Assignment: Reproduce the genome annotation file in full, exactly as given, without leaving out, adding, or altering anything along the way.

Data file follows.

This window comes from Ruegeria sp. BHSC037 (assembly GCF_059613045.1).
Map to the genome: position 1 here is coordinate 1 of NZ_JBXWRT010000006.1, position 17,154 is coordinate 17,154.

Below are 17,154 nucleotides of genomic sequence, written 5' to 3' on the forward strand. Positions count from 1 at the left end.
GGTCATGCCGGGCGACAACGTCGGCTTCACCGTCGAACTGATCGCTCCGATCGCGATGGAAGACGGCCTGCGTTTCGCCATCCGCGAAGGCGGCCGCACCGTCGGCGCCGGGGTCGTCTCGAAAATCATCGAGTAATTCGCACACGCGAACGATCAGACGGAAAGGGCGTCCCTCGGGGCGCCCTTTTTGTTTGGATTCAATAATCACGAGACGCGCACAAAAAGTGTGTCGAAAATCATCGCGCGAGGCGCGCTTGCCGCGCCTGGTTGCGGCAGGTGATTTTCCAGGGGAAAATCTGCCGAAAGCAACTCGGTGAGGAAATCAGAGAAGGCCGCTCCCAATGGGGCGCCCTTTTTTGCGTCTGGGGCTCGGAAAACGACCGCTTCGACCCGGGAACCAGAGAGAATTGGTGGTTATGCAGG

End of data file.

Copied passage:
This window comes from Ruegeria sp. BHSC037 (assembly GCF_059613045.1).
Map to the genome: position 1 here is coordinate 1 of NZ_JBXWRT010000006.1, position 17,154 is coordinate 17,154.

Below are 17,154 nucleotides of genomic sequence, written 5' to 3' on the forward strand. Positions count from 1 at the left end.
GGTCATGCCGGGCGACAACGTCGGCTTCACCGTCGAACTGATCGCTCCGATCGCGATGGAAGACGGCCTGCGTTTCGCCATCCGCGAAGGCGGCCGCACCGTCGGCGCCGGGGTCGTCTCGAAAATCATCGAGTAATTCGCACACGCGAACGATCAGACGGAAAGGGCGTCCCTCGGGGCGCCCTTTTTGTTTGGATTCAATAATCACGAGACGCGCACAAAAAGTGTGTCGAAAATCATCGCGCGAGGCGCGCTTGCCGCGCCTGGTTGCGGCAGGTGATTTTCCAGGGGAAAATCTGCCGAAAGCAACTCGGTGAGGAAATCAGAGAAGGCCGCTCCCAATGGGGCGCCCTTTTTTGCGTCTGGGGCTCGGAAAACGACCGCTTCGACCCGGGAACCAGAGAGAATTGGTGGTTATGCAGG